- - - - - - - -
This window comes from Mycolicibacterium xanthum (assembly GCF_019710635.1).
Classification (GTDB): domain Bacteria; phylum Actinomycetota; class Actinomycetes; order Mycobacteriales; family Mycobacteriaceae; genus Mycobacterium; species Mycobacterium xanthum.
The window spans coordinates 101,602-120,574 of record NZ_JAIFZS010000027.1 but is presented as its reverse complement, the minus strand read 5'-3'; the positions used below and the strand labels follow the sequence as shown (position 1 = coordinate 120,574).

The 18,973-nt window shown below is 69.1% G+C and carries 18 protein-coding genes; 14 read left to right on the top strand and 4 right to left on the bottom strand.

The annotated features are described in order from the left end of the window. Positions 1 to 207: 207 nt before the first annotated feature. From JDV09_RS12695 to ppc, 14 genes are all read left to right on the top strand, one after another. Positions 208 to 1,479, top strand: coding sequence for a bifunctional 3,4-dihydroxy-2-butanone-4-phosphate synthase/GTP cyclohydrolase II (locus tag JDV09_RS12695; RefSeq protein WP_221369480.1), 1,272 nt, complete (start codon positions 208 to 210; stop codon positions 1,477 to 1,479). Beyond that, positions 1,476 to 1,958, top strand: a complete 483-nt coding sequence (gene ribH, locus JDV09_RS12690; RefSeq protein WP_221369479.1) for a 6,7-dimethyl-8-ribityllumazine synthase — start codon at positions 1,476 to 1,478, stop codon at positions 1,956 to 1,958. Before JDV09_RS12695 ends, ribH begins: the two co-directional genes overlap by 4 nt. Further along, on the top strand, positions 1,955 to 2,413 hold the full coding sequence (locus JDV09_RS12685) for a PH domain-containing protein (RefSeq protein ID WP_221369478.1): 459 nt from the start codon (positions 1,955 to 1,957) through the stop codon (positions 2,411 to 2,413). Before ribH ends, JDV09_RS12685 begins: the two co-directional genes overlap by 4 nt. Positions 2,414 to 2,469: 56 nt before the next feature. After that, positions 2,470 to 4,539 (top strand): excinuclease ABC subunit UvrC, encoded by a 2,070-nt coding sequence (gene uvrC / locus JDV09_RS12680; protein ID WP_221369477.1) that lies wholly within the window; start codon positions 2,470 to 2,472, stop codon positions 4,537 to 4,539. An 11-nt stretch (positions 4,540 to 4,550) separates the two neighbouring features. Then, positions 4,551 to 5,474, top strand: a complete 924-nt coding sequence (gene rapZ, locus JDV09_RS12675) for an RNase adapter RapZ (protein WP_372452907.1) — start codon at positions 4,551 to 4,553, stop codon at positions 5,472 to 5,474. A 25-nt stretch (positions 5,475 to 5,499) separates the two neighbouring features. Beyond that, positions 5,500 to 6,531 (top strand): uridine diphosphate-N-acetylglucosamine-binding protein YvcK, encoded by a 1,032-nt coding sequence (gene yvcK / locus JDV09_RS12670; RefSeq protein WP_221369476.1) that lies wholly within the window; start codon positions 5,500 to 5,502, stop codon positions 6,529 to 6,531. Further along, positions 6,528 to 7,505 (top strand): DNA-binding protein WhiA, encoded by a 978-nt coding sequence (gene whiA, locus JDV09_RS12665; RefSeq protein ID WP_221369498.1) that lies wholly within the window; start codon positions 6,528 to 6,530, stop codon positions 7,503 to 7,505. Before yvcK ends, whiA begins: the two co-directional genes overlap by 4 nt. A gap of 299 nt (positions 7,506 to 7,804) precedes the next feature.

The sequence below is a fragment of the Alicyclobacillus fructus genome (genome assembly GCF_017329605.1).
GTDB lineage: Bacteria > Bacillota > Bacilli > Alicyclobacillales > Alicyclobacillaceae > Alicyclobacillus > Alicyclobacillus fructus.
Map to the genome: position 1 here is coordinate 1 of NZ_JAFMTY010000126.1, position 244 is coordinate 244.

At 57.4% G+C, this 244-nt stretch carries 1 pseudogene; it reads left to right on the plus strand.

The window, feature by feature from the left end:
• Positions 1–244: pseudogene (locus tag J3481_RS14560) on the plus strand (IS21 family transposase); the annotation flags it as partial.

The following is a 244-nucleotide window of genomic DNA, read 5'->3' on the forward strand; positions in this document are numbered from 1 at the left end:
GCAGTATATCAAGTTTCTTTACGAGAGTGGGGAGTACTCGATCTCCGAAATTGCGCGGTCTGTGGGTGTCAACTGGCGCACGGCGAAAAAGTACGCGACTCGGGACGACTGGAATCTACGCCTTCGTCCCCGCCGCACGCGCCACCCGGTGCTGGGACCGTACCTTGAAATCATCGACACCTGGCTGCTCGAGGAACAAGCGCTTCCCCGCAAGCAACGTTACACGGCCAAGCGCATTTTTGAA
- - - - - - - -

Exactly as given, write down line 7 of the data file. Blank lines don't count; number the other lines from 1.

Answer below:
GTDB lineage: Bacteria > Bacillota > Bacilli > Alicyclobacillales > Alicyclobacillaceae > Alicyclobacillus > Alicyclobacillus fructus.